By the middle part of the last decade we saw the writing on the wall.  Danny Hart, in all of his suicide Pinball Glory was already filling full pages in Dirt.  In 2004 a 95 pound Bryceland was sideways on the cover of the same magazine.

The new kids, call them the u-20 crowd,  but I’ll call them the third wave,  grew up riding bikes that would still make it down a track today. Starting at a higher level technically than the generation before gave them a huge leg up.  They are teamates with the strongest, most experienced riders of the last 5 years (some of whom seen to be nearing their expiration date prematurely), which certainly can’t hurt, but I see that one of their biggest advantage is their ability work with all of the first generation riders like Voillouz or Tomac as coaches and the likes of Peat, Pascal and Barel who seem keen to share their knowledge.

What do we know about this guy?
We know that a retired former national DH champ and some dude who goes by “Griz” met him by chance.

We know that the biggest little magazine that nobody reads, Decline tried to pimp him- we know that someone named Conroy had faith in him and that a ’90’s kid mentored by Tomac, tangentially related to Carter, and sibling to a world cup winner managed to broker the most spectacular program we’ve seen since Commencals days at Sunn.

We know more about Gwinn’s team than we know about about him.
An ardent fan of DH racing should recognize these people.
-Chris “Monkdawg” Vasquez.
Monk was the wrench backing up Giove after she left Cannondale, Lopes post Stik, Yeti and Schwinn in the 90’s among other gigs. What’s that mean? He knows the tricks, the tactics and, most importantly he knows how to calm a rider down. A good mechanic brings trust and confidence.

-Martin Whitely. It’s hard to express how deeply Mr. Whitely is involved with DH. He’s the best person since John Parker(look it up kids) at finding talent. He serves or has served as an agent for everyone from Kyle Strait to Minnaar. Before the owner of Arai Mt in Japan started funding his powerhouse Global racing team he ran the entire World Cup series for 4 years. It goes on and on but it’s a lot like racing on a F1 team owned by Bernie Ecclestone. Heck, he ran the cycling end of the 2004 Olympics.

-Jon Tomac. Tomac. John Tomac. Tomac is Roger Decoster, Mert Lawill and Greg Lemond all rolled up into one package with a pinch of Jordan thrown in for good measure. He destroyed mtb races in every discipline, he raced as full time euro road racer, a pro bmx racer and perhaps most importantly for Gwinn, he got his game dialed in well enough to become a multimillionaire with a sweet ranch. The dude had full page Oakley ads in RollingStone(take that Aaron). Tomac Incorporated was, and still is John and his wife Kathy Johnny took all of that professionalism and capital and helped his kid become a bigtime moto slayer.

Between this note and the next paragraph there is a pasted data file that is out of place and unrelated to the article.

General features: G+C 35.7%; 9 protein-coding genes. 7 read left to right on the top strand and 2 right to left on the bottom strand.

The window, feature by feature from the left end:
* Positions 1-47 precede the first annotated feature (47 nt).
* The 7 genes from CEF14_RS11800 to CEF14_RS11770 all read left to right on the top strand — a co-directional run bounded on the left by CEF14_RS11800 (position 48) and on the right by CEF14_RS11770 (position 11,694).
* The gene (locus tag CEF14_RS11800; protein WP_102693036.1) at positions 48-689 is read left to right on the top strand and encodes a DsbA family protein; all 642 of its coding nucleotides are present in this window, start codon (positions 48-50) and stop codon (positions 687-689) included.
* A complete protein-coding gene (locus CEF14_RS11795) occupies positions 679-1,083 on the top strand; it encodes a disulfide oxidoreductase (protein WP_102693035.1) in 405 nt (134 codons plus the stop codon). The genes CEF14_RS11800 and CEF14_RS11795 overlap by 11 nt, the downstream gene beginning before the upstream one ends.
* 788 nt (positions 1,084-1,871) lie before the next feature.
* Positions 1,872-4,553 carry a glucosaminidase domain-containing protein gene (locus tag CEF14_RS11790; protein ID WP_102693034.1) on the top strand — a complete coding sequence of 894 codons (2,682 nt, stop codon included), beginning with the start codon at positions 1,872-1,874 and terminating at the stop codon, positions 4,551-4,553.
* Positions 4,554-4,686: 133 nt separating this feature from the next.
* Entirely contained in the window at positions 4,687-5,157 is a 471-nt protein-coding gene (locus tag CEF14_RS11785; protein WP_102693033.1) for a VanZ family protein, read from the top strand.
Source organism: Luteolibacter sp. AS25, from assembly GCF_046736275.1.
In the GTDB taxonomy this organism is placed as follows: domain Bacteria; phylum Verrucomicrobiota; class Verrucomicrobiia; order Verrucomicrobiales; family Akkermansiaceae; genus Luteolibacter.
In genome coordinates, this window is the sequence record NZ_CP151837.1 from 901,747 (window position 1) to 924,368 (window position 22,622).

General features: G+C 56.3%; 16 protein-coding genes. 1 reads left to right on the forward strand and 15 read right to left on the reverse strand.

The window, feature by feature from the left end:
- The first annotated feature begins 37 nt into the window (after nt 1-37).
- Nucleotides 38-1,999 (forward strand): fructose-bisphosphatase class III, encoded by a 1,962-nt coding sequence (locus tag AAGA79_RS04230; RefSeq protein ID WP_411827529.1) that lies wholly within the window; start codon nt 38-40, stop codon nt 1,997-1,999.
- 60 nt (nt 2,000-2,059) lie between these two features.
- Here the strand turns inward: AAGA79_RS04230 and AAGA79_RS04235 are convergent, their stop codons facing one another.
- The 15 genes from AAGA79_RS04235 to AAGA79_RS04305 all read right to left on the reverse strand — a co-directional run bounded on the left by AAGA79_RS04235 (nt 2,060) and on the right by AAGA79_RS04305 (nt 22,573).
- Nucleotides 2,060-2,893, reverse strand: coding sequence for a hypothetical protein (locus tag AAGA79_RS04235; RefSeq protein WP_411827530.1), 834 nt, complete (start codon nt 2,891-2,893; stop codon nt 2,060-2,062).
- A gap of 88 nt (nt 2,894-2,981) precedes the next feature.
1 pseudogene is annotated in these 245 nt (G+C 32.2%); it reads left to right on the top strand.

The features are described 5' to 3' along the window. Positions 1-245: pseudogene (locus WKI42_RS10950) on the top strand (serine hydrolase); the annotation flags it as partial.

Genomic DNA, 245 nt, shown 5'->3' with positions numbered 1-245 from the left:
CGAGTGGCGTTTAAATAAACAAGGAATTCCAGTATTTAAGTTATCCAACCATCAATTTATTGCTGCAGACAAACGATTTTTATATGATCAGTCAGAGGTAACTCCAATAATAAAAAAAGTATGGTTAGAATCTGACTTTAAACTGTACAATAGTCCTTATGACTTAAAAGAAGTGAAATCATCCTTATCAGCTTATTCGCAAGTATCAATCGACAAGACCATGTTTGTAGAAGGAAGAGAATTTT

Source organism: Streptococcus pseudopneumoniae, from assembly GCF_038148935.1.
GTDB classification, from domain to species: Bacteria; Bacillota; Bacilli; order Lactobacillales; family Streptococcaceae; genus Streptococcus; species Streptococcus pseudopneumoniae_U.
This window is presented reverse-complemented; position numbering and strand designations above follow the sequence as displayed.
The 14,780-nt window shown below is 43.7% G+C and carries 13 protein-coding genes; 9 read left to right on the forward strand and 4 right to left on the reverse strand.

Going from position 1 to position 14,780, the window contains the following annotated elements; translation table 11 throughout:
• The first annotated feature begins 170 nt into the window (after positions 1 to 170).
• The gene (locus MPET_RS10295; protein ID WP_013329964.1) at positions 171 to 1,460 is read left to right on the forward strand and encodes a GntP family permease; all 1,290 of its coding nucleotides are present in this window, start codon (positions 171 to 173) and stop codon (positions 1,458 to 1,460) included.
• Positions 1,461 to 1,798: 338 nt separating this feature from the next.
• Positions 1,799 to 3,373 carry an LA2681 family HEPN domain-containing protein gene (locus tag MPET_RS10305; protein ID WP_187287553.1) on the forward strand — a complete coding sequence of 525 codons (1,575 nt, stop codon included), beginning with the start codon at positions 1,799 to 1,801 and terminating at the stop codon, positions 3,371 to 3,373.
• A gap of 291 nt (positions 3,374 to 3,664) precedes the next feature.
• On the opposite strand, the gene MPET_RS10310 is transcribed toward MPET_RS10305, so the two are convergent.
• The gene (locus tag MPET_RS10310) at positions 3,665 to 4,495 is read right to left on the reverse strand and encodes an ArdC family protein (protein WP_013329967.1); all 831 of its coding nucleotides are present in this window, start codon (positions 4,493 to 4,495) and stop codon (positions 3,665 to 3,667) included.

Tomac possesses some sort of unfathomable, indescribable magic inside of his head, some sort of extra gear. I think it comes from his confidence in his preparation. There really isn’t any other way to understand the situation. Hypnosis?  I’m sure thatJT has pummeled the importance of supreme fitness into Gwinn’s head- but honestly, coming from somebody who pretends to know about this stuff, the mental discipline and confidence you develop from training hard is just as important as shit like power to weight ratios and anaerobic capacity.
The rest of Aaron Gwinn’s program is amazing as well, a bike company with infinite resources, what appears to be a fantastic strength and conditioning coach.

Clearly 95% of Gwinn’s domination this year has been mental.  Yes, he appears to be stronger and fitter than everyone, his riding is phenomenally smooth and his confidence is supreme but does it add up?

Sport science lays out the pre-existing conditions for flow.  Optimal challenge-skills balance.  That’s the definition of Flow.  We can scale both sides of that equation up until we get 6 second victories in theory, but the last 20 years of racing have never seen these vast differentials from week to week.  There may be a dozen instances of  Giove and Chausson smacking the rest of the womens field but we all know about the chronic,  staggering lack of depth in Women’s racing.

Will the rest of the field crack the code over the winter? Is it as simple as training like a full-time professional athlete using the latest training modalities?
I don’t think anyone really knows at this point.

The 2011 series is in the books now.

We have one race left –  On one of the most imposing tracks ever

Worlds is going to be twice as thrilling as finals. So many turns, so much risk, so many batshit crazy young riders.
The thrill is back!